# Newtons second law and kinematics

1. Apr 10, 2012

1)A rock is dropped off a cliff and falls the first half of the distance in to the ground in t1 seconds. If it falls the second half of the distance in t2 seconds, what is the value of t2/t1?

Relevant equations: I think the kinematics equations of d=vt+(1/2)at^2
I have no idea how to solve this please help!! I tried to find t1 with the equation above and god t1=sq.rt(d/5) but i don't know if this is right :)

2)a bos of mass m slides on a horizontal surface with initial speed v. I feels no forces other than gravity and the force from the surface. If the coefficient of kinetic friction between the box and the surface is mu how far does the box slide before coming to rest?
Relevant equations: f=ma Ff=Fn*mu,
I basically drew a free body diagram so far

Thanks so much for any help!

2. Apr 10, 2012

### azizlwl

1.
You are using correct kinematics equations of d=vt+(1/2)at^2.
As you see here we have 2 unknowns, d and t with v=0
You need 2 equations to solve for unique solution.

3. Apr 11, 2012

### Rokas_P

Well you're asked for a ratio, t1/t2. Whenever you're asked for a ratio, chances are that something will cancel from both the numerator and the denominator. And I suspect this may just be the unknown distance/height the rock travels, d.

The equation for d is correct as azizlwl pointed out, but since the rock starts from rest, initial speed is zero. So you have d=1/2*at^2.

Okay, you go like this:

1. how long does in take for the rock to fall the first half?

$\dfrac{d}{2}=\dfrac{gt^2}{2}\quad\Rightarrow\quad t=\sqrt{\dfrac{d}{g}}$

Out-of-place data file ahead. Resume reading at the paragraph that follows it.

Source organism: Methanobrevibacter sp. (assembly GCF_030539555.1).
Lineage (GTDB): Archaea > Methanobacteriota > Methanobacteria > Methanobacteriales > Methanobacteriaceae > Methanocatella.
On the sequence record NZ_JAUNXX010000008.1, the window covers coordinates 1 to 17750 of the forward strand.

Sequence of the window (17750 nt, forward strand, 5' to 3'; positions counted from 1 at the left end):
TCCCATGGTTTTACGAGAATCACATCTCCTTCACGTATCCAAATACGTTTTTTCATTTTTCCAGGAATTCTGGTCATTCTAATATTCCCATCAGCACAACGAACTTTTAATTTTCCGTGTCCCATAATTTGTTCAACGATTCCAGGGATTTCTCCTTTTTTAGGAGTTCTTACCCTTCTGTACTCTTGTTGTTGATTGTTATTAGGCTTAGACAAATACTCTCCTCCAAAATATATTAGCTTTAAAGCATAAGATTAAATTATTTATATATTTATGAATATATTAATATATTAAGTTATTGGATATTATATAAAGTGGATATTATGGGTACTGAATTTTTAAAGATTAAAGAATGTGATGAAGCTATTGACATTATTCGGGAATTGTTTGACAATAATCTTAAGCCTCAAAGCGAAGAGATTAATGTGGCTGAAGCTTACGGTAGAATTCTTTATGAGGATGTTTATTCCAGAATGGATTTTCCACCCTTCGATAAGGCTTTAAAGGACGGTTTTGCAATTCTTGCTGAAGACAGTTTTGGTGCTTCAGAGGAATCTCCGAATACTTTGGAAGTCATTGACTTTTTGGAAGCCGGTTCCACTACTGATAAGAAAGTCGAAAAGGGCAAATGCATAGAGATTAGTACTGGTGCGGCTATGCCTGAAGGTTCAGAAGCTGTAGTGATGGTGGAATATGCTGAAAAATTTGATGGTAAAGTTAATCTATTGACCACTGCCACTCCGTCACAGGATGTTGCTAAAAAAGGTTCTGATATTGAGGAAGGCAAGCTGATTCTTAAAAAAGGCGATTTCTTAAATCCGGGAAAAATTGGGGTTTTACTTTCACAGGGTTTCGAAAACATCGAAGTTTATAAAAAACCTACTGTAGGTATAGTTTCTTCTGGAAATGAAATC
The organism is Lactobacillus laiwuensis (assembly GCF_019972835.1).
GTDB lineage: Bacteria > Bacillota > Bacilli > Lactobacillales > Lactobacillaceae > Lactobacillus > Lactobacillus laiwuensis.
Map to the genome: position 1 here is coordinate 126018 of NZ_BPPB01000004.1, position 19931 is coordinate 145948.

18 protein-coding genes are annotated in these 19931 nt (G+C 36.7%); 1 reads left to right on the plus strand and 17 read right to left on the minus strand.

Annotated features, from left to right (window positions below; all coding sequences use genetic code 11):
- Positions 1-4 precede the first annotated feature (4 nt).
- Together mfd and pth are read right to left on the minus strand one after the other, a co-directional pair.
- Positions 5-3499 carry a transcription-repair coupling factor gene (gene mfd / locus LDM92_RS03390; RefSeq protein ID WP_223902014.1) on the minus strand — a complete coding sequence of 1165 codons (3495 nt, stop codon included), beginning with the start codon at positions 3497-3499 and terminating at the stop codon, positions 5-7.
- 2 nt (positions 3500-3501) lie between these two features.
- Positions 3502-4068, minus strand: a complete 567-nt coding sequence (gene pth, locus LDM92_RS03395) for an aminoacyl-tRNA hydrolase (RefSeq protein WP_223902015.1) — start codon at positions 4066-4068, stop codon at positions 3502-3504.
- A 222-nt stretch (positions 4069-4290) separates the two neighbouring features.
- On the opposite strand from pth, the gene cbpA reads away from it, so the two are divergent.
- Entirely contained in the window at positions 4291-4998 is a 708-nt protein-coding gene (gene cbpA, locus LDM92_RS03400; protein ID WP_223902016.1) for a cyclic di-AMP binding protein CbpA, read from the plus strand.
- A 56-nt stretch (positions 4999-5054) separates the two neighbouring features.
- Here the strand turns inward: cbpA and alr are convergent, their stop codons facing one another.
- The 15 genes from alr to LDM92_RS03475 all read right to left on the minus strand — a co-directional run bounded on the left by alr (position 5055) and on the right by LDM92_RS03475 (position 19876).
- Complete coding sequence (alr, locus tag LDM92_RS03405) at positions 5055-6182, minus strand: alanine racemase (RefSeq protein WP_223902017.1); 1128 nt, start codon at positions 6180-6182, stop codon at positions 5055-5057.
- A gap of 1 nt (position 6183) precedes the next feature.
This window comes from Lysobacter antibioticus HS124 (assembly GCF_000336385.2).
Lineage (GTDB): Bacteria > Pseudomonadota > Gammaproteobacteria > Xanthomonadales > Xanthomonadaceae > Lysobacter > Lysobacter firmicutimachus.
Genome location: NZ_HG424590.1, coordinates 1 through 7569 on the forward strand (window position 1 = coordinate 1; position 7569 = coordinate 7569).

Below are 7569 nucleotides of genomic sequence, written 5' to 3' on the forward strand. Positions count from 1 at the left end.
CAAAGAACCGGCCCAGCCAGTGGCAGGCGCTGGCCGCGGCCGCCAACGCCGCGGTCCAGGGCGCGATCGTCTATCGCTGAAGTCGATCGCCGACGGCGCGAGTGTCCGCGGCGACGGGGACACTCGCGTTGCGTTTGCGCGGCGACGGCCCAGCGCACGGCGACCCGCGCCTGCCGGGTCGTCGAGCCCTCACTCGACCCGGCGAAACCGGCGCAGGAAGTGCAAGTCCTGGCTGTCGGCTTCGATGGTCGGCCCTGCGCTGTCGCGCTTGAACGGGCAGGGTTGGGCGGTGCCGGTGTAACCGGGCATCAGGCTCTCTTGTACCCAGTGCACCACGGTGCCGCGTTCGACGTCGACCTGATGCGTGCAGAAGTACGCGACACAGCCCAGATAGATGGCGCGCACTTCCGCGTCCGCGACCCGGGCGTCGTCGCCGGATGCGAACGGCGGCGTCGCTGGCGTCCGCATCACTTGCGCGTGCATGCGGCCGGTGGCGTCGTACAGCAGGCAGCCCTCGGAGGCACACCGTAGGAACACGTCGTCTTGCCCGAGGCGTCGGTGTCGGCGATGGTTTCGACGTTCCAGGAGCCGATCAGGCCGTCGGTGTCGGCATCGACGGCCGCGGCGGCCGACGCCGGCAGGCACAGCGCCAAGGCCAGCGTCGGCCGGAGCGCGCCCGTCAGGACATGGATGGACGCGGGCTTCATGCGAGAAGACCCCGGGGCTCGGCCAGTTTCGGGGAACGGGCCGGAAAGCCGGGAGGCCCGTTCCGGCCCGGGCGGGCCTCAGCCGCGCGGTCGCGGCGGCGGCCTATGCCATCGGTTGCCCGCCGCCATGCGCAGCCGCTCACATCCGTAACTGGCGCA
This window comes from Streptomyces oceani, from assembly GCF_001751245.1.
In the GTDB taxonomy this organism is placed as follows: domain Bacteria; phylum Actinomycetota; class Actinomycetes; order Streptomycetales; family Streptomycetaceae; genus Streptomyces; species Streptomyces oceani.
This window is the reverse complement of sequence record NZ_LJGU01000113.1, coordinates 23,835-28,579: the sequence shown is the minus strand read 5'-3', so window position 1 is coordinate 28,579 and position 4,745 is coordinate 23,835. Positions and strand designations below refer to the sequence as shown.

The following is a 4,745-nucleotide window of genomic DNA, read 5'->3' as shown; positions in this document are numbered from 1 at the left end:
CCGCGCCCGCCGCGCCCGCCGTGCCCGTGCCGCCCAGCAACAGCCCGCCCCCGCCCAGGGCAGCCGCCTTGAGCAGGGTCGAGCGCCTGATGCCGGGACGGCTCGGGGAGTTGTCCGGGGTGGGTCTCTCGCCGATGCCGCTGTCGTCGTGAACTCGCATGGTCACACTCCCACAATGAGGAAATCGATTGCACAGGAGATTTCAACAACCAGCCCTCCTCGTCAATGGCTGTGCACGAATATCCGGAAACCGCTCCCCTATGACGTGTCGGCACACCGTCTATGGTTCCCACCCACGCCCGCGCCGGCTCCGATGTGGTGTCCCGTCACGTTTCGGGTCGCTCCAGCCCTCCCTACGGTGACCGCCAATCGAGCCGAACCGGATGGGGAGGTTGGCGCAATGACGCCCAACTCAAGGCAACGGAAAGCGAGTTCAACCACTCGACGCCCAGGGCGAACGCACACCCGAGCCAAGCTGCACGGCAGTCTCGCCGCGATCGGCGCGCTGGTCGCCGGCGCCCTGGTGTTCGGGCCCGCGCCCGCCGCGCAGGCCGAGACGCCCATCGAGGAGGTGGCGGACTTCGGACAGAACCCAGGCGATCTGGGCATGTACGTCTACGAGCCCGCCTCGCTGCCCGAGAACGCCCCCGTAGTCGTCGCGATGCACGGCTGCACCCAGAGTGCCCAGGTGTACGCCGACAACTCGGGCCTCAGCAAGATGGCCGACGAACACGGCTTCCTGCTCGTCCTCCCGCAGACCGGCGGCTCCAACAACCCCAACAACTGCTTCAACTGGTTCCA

and actually this is your t1.

2. how long does it take for the rock to fall down the other half?

You repeat the procedure again but you note that the free fall in the second half of the distance starts with non-zero initial velocity (that's obvious since the rock will have accumulated velocity by the time it is halfway to the ground).

That means the equation for distance travelled is this one now:

$\dfrac{d}{2}=\dfrac{gt^2}{2}+v_0t$

What's $v_0$?

4. Apr 14, 2012

### Rokas_P

OK, since there has been no activity here for quite some time, I'll finish this one off just for the fun of it.

Continuing from my previous post, v0 is the initial velocity for the second half of the free fall. It is non-zero and is the same as the final velocity the stone will have accumulated by the time it is halfway to the ground. The first half of the free fall started from rest and continued for $t_1=\sqrt{\frac{d}{g}}$ seconds (see my post above). Then the speed accumulated over this many seconds is,

$v_0=gt_1$
$v_0=g\sqrt{\dfrac{d}{g}}=\sqrt{gd}$

Then

$\dfrac{d}{2}=\dfrac{gt^2}{2}+\sqrt{gd}t$

This is a quadratic equation (with respect to t). Its solution gives us the time t2.

$gt^2+2\sqrt{gd}t-d=0$
$t^2+2\sqrt{\dfrac{d}{g}}t-\dfrac{d}{g}=0$
$t_{1,2}=-\sqrt{\dfrac{d}{g}}\pm\sqrt{2}\sqrt{\dfrac{d}{g}}$

We disregard the negative solution. Then we are left with

$t_2=\sqrt{\dfrac{d}{g}}\left(\sqrt{2}-1\right)$

Ultimately,

$\dfrac{t_2}{t_1}=\sqrt{2}-1$

5. Apr 14, 2012

### LawrenceC

The box problem is one of constant acceleration. Determine the acceleration. Since the problem is one of constant acceleration, it is very similar to an object being projected vertically. How high does it go?

Last edited: Apr 14, 2012
6. Apr 16, 2012

### azizlwl

$\frac {1}{2}d=\frac {1}{2}at{_1}^2........(1)$
$d=\frac {1}{2}a(t_1+t_2)^2........(2)$

from (1)
$d=at_1^2$
sub. in (2)

$at_1^2=\frac {1}{2}a(t_1+t_2)^2$

$2t_1^2=t_1^2+2t_1t_2+t_2^2$

$t_1^2=2t_1t_2+t_2^2$

$1=2\frac {t_2}{t_1} +\frac{t_2^2}{t_1^2}$

$let \ \frac{t_2}{t_1}=x$

$x^2+2x-1=0$

Taking positive root.
x= -1+ √2